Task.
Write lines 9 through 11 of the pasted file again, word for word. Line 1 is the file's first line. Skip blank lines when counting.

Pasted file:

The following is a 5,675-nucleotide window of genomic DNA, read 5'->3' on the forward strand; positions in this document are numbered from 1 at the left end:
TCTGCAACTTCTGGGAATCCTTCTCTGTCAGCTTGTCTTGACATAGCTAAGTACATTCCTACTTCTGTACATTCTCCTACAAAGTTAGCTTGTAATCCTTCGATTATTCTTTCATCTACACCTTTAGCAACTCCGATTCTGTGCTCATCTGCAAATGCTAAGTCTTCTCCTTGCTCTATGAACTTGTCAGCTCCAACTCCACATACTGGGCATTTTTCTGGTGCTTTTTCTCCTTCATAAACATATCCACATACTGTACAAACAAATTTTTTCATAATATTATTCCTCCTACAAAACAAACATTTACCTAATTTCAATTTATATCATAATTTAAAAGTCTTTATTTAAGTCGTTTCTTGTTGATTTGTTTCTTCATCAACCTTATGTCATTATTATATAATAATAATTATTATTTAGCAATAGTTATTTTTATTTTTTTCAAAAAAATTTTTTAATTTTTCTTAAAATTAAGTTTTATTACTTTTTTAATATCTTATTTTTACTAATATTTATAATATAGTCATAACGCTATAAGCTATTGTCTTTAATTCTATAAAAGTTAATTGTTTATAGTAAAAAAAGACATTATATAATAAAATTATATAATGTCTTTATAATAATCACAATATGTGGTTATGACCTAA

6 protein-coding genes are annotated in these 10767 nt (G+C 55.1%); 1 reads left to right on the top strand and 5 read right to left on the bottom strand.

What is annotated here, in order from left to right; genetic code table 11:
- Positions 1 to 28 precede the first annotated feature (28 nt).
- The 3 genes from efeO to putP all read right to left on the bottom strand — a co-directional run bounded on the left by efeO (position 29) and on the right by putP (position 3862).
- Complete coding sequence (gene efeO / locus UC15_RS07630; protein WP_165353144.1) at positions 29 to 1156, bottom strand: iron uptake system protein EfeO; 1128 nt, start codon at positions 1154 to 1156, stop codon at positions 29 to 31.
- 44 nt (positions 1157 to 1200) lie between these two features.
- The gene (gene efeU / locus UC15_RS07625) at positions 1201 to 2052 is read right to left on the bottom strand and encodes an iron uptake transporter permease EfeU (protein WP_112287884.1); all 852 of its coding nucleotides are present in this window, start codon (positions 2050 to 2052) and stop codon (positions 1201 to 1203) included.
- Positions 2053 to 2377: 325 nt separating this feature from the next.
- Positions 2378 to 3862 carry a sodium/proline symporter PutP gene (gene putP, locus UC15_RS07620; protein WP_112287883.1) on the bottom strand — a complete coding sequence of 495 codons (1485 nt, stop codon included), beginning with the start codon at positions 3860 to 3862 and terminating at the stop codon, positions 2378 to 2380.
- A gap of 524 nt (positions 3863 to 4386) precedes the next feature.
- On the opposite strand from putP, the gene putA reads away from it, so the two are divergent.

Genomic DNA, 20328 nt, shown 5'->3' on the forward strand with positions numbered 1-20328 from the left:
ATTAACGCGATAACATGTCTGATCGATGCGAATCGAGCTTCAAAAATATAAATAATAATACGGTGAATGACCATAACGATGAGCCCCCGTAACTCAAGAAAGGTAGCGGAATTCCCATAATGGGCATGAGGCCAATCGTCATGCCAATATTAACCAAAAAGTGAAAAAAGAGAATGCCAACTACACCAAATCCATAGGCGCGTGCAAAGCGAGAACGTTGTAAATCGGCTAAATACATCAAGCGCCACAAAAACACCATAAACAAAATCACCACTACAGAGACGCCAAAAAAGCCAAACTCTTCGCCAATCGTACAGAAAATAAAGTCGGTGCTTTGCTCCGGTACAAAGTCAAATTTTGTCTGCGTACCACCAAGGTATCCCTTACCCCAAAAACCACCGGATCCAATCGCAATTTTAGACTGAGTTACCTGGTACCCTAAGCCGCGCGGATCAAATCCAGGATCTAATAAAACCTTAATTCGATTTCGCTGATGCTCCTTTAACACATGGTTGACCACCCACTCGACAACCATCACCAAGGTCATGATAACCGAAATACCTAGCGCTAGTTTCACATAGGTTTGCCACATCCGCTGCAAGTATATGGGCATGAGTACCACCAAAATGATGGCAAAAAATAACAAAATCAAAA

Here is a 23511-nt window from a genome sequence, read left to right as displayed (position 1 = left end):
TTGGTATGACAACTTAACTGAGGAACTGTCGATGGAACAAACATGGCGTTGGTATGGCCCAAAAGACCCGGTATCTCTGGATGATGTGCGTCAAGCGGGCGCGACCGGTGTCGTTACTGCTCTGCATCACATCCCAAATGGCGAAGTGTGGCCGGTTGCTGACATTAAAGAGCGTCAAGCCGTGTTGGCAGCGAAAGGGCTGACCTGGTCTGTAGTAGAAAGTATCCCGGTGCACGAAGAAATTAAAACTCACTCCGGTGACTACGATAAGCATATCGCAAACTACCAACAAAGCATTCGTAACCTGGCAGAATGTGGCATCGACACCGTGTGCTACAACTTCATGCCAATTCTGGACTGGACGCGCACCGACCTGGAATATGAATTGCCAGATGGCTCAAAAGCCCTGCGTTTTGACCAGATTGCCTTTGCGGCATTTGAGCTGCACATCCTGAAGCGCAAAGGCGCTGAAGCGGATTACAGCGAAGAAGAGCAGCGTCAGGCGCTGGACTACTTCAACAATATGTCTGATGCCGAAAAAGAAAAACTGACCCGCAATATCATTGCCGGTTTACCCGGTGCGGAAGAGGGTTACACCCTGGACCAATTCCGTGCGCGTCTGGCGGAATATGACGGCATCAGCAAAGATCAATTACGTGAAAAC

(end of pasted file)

- The gene (gene efeU / locus UC15_RS07625) at positions 1201 to 2052 is read right to left on the bottom strand and encodes an iron uptake transporter permease EfeU (protein WP_112287884.1); all 852 of its coding nucleotides are present in this window, start codon (positions 2050 to 2052) and stop codon (positions 1201 to 1203) included.
- Positions 2053 to 2377: 325 nt separating this feature from the next.
- Positions 2378 to 3862 carry a sodium/proline symporter PutP gene (gene putP, locus UC15_RS07620; protein WP_112287883.1) on the bottom strand — a complete coding sequence of 495 codons (1485 nt, stop codon included), beginning with the start codon at positions 3860 to 3862 and terminating at the stop codon, positions 2378 to 2380.